4. May 19, 2015 at 6:59 AM

    My big frustration re dog bites are parents who do not think to tell their children never to approach a dog they do not know i.e. Always ask permission before touching. I have seen so many situations that were only “saved” by the dog knowing better! Hopefully this aspect will be stressed during your Bite Prevention week. 🙂

    • Mel
      May 19, 2015 at 10:03 PM

      I have experienced that frustration many times. I used to see it at the shelter all of the time. I got good at saying “Stop!” You had to be quick on your feet there.

      I Always thank a child who asks first because I want to reinforce the behavior so they continue to ask. Always.

  5. May 19, 2015 at 7:11 AM

    That was an excellent video you found. I especially like that the person pointed out that Aero is a cuddly dog who often solicits affection.

    So many people think affectionate dogs like all kinds of attention and like it all the time.

    • Mel
      May 19, 2015 at 10:02 PM

      Thanks Pamela. I’ve been saving that one for this week. It really shows so much. I especially like that you pointed out that part. Jasper is extremely affectionate, but he does not like hugs or having his space invaded.

  6. May 19, 2015 at 9:56 AM

    Children aren’t the only ones who need reminders about approaching dogs. Too many adults blissfully approach dogs thinking all is ok without checking for other distinct signals (or better, getting permission).Thank you for sharing tips & videos about essential approaching etiquette.

    • Mel
      May 19, 2015 at 10:00 PM

      Amen! So true! This is one area that drives me so crazy. Adults are worse than kids sometimes when it comes to asking for permission.

  7. leaherb
    May 19, 2015 at 3:11 PM

    Great reminder that even cuddly dogs can get uncomfortable with our human lovin’. The video was really helpful demonstrating that.

    • Mel
      May 19, 2015 at 9:59 PM

      I am so glad it spread the message. Not all dogs are as obvious, but this one helped to make it more impactful.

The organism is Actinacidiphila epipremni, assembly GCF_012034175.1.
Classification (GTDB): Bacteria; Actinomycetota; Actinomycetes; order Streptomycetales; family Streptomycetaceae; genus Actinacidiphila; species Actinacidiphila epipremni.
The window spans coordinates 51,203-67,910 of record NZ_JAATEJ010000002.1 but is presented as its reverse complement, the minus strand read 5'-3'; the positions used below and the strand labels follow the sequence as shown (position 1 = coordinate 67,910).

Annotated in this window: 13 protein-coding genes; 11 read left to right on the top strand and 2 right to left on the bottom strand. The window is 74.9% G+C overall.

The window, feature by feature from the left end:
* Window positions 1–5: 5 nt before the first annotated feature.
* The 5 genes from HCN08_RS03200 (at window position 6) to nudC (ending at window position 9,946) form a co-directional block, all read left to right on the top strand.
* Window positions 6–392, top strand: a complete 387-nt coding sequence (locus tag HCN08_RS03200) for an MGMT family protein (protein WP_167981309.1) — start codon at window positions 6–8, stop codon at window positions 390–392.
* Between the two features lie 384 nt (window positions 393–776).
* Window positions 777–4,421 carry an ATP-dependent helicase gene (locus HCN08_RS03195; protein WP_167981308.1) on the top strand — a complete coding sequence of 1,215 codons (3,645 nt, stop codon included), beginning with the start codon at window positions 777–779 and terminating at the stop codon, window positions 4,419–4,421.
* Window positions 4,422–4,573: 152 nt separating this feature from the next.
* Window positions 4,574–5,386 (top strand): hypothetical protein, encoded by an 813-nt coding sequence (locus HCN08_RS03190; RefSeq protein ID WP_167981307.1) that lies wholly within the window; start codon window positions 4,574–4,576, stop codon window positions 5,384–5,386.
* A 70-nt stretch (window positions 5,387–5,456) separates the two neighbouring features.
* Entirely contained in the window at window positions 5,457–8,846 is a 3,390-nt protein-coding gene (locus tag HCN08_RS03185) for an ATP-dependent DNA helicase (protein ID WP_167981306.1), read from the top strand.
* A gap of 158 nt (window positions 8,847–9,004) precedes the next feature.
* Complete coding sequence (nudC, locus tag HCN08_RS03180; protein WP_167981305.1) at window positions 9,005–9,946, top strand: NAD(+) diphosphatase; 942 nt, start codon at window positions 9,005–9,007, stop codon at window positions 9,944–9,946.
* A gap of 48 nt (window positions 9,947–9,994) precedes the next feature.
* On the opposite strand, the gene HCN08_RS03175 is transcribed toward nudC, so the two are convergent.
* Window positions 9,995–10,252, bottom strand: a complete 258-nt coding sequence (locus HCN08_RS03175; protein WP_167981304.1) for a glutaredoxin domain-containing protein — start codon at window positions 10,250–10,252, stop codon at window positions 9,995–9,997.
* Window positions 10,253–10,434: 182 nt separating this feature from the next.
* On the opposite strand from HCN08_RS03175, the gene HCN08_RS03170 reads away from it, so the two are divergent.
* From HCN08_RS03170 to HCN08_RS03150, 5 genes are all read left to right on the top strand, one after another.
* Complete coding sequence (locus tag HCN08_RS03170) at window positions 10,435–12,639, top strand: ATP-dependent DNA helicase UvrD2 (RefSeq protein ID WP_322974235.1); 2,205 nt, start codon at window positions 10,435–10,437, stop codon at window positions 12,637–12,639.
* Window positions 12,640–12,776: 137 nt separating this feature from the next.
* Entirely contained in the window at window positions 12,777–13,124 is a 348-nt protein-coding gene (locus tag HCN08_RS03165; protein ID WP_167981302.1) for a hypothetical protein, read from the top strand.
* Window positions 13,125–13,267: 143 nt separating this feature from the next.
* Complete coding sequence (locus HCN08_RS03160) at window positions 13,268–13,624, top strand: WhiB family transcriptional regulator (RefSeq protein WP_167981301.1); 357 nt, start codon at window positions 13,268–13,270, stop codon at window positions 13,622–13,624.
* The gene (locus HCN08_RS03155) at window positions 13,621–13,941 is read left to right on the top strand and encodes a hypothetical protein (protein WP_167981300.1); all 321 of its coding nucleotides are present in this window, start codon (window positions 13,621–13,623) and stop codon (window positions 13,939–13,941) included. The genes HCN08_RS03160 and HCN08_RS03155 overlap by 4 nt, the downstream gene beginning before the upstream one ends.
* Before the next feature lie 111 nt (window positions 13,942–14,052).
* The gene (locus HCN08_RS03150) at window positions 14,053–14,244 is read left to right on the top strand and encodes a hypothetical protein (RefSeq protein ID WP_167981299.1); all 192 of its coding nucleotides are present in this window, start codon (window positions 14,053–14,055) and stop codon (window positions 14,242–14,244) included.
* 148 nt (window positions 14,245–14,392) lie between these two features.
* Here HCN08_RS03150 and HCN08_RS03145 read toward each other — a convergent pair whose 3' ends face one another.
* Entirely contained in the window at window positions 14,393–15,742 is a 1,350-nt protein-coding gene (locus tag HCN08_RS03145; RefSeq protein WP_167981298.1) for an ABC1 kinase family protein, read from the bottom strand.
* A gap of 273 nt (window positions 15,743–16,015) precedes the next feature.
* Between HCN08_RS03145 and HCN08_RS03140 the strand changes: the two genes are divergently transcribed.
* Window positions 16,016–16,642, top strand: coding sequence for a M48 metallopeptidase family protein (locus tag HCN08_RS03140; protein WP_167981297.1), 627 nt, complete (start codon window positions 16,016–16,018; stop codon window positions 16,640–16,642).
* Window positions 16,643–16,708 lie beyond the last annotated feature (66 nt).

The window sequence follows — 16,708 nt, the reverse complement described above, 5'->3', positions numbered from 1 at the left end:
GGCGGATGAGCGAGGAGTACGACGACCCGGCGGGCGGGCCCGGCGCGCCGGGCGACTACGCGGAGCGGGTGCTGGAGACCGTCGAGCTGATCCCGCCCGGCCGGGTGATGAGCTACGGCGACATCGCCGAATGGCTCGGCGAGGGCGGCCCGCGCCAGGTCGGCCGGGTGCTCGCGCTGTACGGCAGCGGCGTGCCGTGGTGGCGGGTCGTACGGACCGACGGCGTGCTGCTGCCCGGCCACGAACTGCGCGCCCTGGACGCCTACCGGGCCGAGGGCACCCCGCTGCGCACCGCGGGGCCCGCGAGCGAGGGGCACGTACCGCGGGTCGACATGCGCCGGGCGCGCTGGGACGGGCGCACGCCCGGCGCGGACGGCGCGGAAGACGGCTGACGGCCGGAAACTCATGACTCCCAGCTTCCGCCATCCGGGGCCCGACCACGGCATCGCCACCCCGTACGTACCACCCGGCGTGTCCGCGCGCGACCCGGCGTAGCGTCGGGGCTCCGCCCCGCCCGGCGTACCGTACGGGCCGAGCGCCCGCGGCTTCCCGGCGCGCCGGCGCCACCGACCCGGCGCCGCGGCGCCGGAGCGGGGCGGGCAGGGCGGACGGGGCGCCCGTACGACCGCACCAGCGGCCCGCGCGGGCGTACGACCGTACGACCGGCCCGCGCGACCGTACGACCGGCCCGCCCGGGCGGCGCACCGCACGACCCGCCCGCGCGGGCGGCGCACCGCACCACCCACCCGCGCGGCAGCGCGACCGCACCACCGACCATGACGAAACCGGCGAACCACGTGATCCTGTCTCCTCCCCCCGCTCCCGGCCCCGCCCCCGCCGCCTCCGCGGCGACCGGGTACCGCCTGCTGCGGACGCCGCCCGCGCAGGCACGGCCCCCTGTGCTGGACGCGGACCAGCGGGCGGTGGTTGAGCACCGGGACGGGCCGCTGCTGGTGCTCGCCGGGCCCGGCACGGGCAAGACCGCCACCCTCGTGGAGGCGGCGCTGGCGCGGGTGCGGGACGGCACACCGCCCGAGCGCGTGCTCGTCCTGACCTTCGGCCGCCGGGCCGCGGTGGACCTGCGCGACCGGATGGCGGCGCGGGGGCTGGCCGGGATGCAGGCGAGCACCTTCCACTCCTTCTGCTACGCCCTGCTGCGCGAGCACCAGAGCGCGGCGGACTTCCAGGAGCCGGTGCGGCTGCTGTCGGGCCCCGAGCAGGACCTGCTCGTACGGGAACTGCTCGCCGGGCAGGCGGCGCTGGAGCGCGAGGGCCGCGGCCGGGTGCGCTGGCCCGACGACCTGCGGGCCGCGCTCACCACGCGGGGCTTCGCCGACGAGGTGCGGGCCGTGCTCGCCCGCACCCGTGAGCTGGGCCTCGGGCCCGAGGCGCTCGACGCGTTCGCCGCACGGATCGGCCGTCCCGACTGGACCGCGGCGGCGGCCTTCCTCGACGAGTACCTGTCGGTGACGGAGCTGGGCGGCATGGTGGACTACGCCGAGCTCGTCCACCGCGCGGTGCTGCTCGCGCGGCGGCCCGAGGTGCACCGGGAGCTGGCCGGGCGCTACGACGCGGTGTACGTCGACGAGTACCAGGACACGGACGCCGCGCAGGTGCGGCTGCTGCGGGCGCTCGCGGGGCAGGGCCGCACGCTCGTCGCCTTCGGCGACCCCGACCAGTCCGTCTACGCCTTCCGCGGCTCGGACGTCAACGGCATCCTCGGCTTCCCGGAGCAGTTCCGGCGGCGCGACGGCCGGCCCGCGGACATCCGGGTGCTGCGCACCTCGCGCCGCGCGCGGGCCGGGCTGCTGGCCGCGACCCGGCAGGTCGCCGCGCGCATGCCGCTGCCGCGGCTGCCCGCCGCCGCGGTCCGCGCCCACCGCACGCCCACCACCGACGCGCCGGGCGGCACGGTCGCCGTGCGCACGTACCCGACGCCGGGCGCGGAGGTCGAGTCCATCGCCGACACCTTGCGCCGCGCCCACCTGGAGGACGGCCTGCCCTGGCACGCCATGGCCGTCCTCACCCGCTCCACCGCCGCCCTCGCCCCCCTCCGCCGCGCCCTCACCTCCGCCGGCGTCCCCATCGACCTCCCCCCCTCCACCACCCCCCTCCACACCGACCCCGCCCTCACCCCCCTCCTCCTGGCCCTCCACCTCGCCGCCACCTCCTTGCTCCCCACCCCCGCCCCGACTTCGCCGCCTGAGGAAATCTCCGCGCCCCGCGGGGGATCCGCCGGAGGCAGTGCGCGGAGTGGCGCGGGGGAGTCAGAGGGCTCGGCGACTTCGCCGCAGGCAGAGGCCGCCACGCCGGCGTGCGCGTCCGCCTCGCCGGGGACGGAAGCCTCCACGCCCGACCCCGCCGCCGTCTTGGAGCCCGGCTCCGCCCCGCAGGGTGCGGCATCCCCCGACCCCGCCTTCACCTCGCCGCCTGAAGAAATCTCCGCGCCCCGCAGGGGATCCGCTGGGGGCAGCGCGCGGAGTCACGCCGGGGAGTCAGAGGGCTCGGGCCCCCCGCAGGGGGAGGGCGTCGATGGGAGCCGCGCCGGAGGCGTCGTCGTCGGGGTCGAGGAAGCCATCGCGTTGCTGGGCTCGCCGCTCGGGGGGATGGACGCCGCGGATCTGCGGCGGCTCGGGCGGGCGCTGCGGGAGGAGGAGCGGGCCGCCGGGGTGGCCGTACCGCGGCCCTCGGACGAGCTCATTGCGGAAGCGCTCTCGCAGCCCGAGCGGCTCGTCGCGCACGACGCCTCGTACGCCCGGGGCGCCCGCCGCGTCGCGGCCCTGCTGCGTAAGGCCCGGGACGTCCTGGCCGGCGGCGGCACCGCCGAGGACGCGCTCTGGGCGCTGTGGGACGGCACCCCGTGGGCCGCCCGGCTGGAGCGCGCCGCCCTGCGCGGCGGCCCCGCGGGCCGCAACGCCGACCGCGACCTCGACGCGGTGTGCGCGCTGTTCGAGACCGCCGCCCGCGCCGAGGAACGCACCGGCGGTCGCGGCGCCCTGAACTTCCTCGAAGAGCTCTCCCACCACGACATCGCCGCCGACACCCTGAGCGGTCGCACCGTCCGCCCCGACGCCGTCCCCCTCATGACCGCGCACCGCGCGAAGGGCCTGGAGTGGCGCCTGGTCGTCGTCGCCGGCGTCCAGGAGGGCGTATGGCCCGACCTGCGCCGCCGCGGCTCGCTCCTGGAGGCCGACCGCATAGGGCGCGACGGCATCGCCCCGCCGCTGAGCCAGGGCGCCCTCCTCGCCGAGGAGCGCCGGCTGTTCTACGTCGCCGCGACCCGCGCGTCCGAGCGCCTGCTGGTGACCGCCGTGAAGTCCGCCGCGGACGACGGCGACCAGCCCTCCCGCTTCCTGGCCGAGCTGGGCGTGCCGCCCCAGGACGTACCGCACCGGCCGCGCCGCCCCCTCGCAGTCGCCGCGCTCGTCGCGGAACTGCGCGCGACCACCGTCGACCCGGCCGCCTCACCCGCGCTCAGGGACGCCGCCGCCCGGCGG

8. May 19, 2015 at 6:43 PM

    I spent eight years as dog bite trainer for postal service in Cleveland, OH. We taught body language cues. Some simple but all easy to understand. Most of our bites came from known dogs. The dog on a leash or tether were really bad risks. The simple hair up on back people could see and avoid the dogs. Most cases the owners see dog add cute when tearing up the blinds when mailman approaches house. Nice to see someone still works at this. Cost cutting killed our program.

    • Mel
      May 19, 2015 at 9:57 PM

      I am sad they cut the funding for that program Amy. I suspect it is one of those training classes that you don’t see the value in actual numbers but is beneficial to every mail carrier every day they work. What a shame it is no longer there.

  9. May 19, 2015 at 6:47 PM

    We are a hugging family, we actually beg for them, and sometimes we won’t even let go, but not all dogs feel that way.

    • Mel
      May 19, 2015 at 9:56 PM

      Agree. Not all dogs do. Sometimes a dog likes it when they initiative it too.

  10. May 20, 2015 at 11:42 PM

    Great Post! I mentioned you and your dog bite prevention posts today. Thanks all your hard work in putting these together and helping to spread the word.

    • Mel
      May 20, 2015 at 11:47 PM

      Wow! Thank you so much for sharing and spreading the word!

    • Mel
      May 21, 2015 at 10:36 PM

      Thank you so much for sharing! I am glad I remembered to plan ahead this year. There is so much more we can do to educate people. This is just a drop in the bucket.

  1. May 19, 2015 at 4:15 AM
  2. May 20, 2015 at 11:49 PM